In March of 2016 Susan Cuss shared with the members of the Embroidery Guild of Peteborough her experiment in snow dyeing. She also shared some pictures of the finished products.
So, although, this was not a formal workshop, she did share her story of how she proceeded through the project. Hence, the article below from Susan Cuss on snow dyeing.
I used two containers of powdered dye, brand name Tulip and I bought them at Walmart. I washed the fabrics, without using conditioner, as instructed. I gathered the wet fabric pieces, some folded, and some clumped, and layered them in no particular order, adding dye powder and snow between the layers. Fabric, snow, dye powder, snow, fabric, snow, dye powder, snow. I did this on top of a plastic pan with the layered fabric sandwich supported on a cooling rack. I put some other fabric in the bottom of the plastic pan so the upper layers might drip through to colour them.
Last Saturday was warm and sunny, so I put the dye arrangement outside to take advantage of the warm temperatures. Once all the snow was gone, I put all the wet fabric into a plastic bag, mushed it all up, and let it batch for two days, periodically “smushing” and turning the bag in hopes that the dyes might seep into neighbouring fabrics.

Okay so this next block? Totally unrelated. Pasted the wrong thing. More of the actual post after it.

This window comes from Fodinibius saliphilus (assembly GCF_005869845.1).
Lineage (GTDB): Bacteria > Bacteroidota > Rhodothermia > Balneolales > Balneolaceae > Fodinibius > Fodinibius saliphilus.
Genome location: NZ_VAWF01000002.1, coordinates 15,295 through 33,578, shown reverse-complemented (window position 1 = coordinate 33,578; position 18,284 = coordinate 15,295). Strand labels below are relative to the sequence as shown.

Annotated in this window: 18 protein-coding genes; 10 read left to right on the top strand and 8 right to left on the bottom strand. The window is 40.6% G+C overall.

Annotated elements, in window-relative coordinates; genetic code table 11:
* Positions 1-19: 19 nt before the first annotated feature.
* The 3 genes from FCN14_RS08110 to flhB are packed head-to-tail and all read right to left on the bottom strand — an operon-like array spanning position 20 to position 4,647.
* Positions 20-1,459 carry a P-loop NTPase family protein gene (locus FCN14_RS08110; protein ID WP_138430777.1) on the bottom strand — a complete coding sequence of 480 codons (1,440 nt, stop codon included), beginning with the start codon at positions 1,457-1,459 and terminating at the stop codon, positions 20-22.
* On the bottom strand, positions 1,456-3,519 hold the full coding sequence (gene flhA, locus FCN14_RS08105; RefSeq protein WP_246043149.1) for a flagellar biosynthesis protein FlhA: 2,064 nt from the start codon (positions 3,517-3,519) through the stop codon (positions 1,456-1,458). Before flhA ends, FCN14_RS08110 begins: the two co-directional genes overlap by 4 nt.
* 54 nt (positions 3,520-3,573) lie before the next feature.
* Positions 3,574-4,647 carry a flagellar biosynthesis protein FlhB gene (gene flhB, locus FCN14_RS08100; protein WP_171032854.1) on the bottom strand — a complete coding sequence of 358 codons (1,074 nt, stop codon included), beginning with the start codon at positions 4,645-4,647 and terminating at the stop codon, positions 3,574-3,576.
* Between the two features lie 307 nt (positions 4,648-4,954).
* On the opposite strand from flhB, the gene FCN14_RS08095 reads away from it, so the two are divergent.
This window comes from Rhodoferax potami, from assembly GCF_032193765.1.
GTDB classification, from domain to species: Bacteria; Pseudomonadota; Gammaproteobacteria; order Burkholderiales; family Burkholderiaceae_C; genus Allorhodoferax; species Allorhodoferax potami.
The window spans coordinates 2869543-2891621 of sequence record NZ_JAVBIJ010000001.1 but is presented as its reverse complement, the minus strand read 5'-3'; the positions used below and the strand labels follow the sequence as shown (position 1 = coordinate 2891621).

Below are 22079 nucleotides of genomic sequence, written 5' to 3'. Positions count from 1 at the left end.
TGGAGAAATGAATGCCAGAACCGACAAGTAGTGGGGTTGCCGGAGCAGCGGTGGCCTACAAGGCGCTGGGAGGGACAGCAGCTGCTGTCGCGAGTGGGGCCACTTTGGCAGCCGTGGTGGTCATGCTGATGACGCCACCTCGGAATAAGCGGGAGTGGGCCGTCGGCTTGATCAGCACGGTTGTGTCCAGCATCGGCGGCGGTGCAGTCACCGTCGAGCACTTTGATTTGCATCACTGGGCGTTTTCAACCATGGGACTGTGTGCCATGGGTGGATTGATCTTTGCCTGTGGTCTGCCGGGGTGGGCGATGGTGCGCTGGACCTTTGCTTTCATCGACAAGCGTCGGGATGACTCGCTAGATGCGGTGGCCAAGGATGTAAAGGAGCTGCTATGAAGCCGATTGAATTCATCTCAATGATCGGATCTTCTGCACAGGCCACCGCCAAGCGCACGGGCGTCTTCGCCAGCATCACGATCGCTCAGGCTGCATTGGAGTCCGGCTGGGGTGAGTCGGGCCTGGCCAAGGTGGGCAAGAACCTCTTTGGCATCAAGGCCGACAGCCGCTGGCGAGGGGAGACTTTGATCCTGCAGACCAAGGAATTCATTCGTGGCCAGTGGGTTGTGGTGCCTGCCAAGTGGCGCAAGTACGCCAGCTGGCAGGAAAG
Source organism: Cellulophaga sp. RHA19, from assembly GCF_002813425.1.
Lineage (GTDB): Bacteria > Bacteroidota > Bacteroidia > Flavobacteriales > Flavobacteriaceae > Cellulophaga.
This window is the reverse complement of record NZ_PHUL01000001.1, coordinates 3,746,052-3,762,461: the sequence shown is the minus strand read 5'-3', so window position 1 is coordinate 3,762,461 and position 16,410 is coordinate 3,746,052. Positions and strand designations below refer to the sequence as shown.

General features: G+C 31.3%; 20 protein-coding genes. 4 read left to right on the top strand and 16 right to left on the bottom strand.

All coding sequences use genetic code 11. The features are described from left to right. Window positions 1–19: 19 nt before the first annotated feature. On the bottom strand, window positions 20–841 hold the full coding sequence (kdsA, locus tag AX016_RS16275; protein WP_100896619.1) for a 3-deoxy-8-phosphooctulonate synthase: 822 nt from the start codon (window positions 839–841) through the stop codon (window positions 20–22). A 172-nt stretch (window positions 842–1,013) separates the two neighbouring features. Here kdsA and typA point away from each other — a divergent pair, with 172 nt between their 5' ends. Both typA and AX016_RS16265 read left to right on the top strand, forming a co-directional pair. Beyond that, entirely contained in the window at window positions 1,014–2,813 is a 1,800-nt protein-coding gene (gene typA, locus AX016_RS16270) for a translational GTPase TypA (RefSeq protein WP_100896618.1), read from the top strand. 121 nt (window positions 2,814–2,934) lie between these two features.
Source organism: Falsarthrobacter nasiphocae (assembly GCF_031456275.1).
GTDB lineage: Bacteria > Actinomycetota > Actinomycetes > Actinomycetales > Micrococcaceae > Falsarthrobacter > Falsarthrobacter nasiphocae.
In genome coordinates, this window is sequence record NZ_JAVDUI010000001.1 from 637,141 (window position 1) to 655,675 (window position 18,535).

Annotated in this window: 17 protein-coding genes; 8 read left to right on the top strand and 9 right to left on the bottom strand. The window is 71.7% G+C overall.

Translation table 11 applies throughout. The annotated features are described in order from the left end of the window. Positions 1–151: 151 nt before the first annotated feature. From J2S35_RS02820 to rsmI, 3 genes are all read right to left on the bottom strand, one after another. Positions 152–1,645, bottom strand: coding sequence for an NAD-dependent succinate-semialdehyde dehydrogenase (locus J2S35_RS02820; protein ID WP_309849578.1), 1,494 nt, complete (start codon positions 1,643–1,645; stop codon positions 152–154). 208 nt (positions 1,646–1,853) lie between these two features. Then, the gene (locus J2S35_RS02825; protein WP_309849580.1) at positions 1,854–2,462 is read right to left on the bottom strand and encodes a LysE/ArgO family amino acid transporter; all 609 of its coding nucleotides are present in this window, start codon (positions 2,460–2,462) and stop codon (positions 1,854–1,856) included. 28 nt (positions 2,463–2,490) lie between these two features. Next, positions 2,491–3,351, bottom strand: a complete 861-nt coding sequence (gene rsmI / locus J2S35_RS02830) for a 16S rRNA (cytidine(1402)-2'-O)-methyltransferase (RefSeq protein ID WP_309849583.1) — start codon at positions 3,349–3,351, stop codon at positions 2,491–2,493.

After two days I removed the fabrics and hung them to air-dry with other fabric pieces underneath to catch any drips. The next day the fabrics were almost dry to the touch, and I threw them into the dryer on high to help set the colour. I spent some time ironing all the pieces.
What I found fascinating is that the thread designs on some fabric pieces would absorb more dye than the fabrics. Sometimes these threads acted as a resist, and kept their white colour while the fabric absorbed the dye. Each piece is unique, and I now have a nice stash of pink/blue/purple fabric to use in a project I’m working on. I also dyed 1 piece of ribbon which turned out beautifully. It’s funny how some fabrics absorbed lots of intense colour, and others did not.
I also did an experiment with painting lace with fabric paints.